Reports about meteorites appearing in the sky of planet Earth have become much more frequent indeed. It was generally believed before that small meteorites hit the Earth once in a hundred years whereas large meteorites, the Tunguska meteorite, for example, fall down on the planet once in a thousand years. It is clear now that it was a wrong assumption. One may recollect the large Vitimsky meteorite, which fell down two years ago in Siberia - it has become the second "gift" from space in 100 years. The need in space protection programs is becoming more obvious. Russian and American scientists were going to create a joint space interception system several years ago. The governments of the two countries, however, preferred not to assign any money for the program, and the question went into the background.

The international symposium dedicated to the asteroid security took place a week ago in Tenerife. Doctor Sergei Gusyakov represented Russia at the conference - the scientist took part in the mission to explore the phenomenon of the Vitimsky meteorite. "The pictures that we took in the Siberian woods in the north of the Irkutsk region produced a sensation. It became clear that it was a huge meteorite, which could have caused a monstrous devastation in Europe, for example," Gusyakov said. When the researcher returned home from the symposium, he was informed about another incident in the Irkutsk region: a large 10-ton celestial body fell down in the northern part of the region again.

Experts do not know why incidents with meteorites have become so frequent nowadays. One of the versions says that someone in deep black space deliberately bombards the Earth with meteorites.

Spacecraft Impactor is to collide with Tempel-1 comet on 4 July 2005. Flyby spaceship, which carries the Impactor to the target, will observe the first-ever collision between the man-made craft and the celestial body. The goal of the 300-million-dollar program called "Deep Impact" is to obtain the inner substance of the comet. Scientists believe that the comet substance will be the source of extremely important information about space, for the substance has remained unchanged since the time, when the Solar System was formed.

The Flyby spacecraft is to be launched on 28 January 2005. Impactor will fly to the comet at the speed of 37,000 kilometers per hour. Flyby's scientific equipment and telescopes of astronomic laboratories on Earth will analyze the cloud of the comet substance after the impact. It is not ruled out, though, that someone will wish to explore our planet with the help of such a barbaric method too.

Asteroid collision alert sounded for 2029

The Associated Press
Updated: 9:12 p.m. ET Dec. 23, 2004

But further observations expected to eliminate risk

LOS ANGELES - Thereís a 1-in-300 chance that a recently discovered asteroid, believed to be about 1,300 feet (400 meters) long, could hit Earth in 2029, a NASA scientist said Thursday, but he added that the perceived risk probably will be eliminated once astronomers get more detail about its orbit.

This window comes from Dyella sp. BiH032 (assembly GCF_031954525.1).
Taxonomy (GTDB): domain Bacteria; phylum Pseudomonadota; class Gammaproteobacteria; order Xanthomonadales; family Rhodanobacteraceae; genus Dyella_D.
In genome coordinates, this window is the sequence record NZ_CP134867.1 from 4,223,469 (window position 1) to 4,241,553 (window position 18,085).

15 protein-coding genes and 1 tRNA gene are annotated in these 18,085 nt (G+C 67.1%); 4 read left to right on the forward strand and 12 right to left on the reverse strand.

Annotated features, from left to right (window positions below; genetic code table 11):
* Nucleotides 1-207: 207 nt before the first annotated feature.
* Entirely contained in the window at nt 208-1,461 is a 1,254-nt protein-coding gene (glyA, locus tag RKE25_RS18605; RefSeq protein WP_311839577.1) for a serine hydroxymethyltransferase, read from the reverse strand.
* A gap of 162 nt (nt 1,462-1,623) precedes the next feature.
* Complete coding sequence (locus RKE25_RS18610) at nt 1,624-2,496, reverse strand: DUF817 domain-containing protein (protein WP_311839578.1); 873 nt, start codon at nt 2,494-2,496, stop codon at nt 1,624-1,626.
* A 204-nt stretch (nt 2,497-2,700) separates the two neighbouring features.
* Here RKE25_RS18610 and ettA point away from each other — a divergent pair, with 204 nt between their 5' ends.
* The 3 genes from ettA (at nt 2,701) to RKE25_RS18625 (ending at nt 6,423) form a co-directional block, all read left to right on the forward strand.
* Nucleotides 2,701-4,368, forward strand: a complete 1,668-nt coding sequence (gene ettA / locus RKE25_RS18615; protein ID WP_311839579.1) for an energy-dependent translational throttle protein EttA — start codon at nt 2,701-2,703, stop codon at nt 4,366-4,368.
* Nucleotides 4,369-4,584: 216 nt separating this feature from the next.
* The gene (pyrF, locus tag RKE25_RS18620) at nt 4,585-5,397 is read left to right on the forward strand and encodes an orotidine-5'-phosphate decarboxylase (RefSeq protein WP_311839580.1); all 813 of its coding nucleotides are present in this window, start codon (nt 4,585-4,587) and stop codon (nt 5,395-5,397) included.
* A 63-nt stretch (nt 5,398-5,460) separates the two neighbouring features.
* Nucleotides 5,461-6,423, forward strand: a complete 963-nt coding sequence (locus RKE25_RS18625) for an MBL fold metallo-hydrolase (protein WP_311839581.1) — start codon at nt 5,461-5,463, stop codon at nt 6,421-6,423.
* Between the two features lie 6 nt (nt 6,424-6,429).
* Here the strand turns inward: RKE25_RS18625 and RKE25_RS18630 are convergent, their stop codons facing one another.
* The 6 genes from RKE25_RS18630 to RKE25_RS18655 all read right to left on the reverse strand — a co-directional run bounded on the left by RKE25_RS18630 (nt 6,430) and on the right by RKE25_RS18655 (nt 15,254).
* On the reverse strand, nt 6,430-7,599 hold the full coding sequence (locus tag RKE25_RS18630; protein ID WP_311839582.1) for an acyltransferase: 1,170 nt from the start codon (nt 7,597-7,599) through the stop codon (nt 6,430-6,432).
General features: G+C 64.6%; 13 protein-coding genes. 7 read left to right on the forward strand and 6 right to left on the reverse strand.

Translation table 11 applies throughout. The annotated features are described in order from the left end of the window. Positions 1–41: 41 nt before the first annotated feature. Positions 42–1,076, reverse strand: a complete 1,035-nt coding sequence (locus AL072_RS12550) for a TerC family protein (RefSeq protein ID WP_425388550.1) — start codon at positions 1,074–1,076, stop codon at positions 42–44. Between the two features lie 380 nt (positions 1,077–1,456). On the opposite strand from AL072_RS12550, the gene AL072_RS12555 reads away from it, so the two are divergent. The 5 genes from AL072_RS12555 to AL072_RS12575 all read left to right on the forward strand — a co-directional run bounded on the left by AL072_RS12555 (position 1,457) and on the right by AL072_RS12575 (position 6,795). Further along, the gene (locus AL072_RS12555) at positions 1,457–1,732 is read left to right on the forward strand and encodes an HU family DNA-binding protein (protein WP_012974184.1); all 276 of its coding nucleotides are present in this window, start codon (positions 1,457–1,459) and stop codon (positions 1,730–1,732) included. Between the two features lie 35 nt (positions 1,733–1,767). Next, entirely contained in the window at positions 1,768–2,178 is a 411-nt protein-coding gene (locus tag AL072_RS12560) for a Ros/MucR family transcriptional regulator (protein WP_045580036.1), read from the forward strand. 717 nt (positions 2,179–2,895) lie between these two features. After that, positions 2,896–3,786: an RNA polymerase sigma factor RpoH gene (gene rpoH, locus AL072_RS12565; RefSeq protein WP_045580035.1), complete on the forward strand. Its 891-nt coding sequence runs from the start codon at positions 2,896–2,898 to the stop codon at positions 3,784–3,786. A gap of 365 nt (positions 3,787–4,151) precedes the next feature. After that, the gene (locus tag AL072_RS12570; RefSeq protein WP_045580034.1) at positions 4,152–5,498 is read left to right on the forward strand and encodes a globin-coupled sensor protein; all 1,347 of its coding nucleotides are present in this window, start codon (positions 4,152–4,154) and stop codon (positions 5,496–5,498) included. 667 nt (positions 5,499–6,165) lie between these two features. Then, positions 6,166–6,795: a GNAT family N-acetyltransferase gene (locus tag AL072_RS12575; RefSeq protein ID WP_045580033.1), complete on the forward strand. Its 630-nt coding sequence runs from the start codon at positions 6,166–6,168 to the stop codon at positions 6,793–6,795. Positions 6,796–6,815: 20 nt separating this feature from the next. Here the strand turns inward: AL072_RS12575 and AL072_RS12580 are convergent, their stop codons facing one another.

There have been only a limited number of sightings of Asteroid 2004 MN4, which has been given an initial rating of 2 on the 10-point Torino Impact Hazard Scale used by astronomers to predict asteroid or comet impacts, said Donald Yeomans, manager of the Near Earth Object Program at NASAís Jet Propulsion Laboratory in Pasadena.

No previously observed asteroid has been graded higher than 1.

On Friday, April 13, 2029, ìwe canít yet rule out an Earth impact,î Yeomans said. ìBut the impact probability, as we call it, is 300-to-1 against an impact.î

The asteroid was discovered in June and rediscovered this month.

ìThis is not a problem for anyone and it shouldnít be a concern to anyone, but whenever we post one of these things and ... somebody gets ahold of it, it just gets crazy,î he said.

ìIn the unlikely event that it did hit, it would be quite serious. Weíre talking either a tsunami if it hit in the ocean, which would be likely, or significant ground damage,î Yeomans said.

Its estimated size has been inferred from its brightness, which assumes that its reflectivity is similar to other asteroids that have been observed. At about 1,320 feet in length, it would have about 1,600 megatons of energy, Yeomans said.

Comment: How fast we move, from a possible collision in the next 50,000 years, to now one colliding in 2029, but, according to NASA:

"This is not a problem for anyone and it shouldnít be a concern to anyone, but whenever we post one of these things and ... somebody gets ahold of it, it just gets crazy." ó Donald Yeomans NASA

We have to disagree with Mr Yeomans here. We don't know anyone getting "crazy" about the possibility of an meteorite strike on earth, in fact we don't know anyone who is even remotely aware that such an event is a distinct possiblity given the recent "hail" of space rocks the planet has been experiencing. It would seem then that various world governments and government organisations like NASA are doing a very good job of keeping extremely important information out of the public domain.

Asteroid has 1-in-60ish chance of Earth hit
By Robert Roy Britt, SPACE.com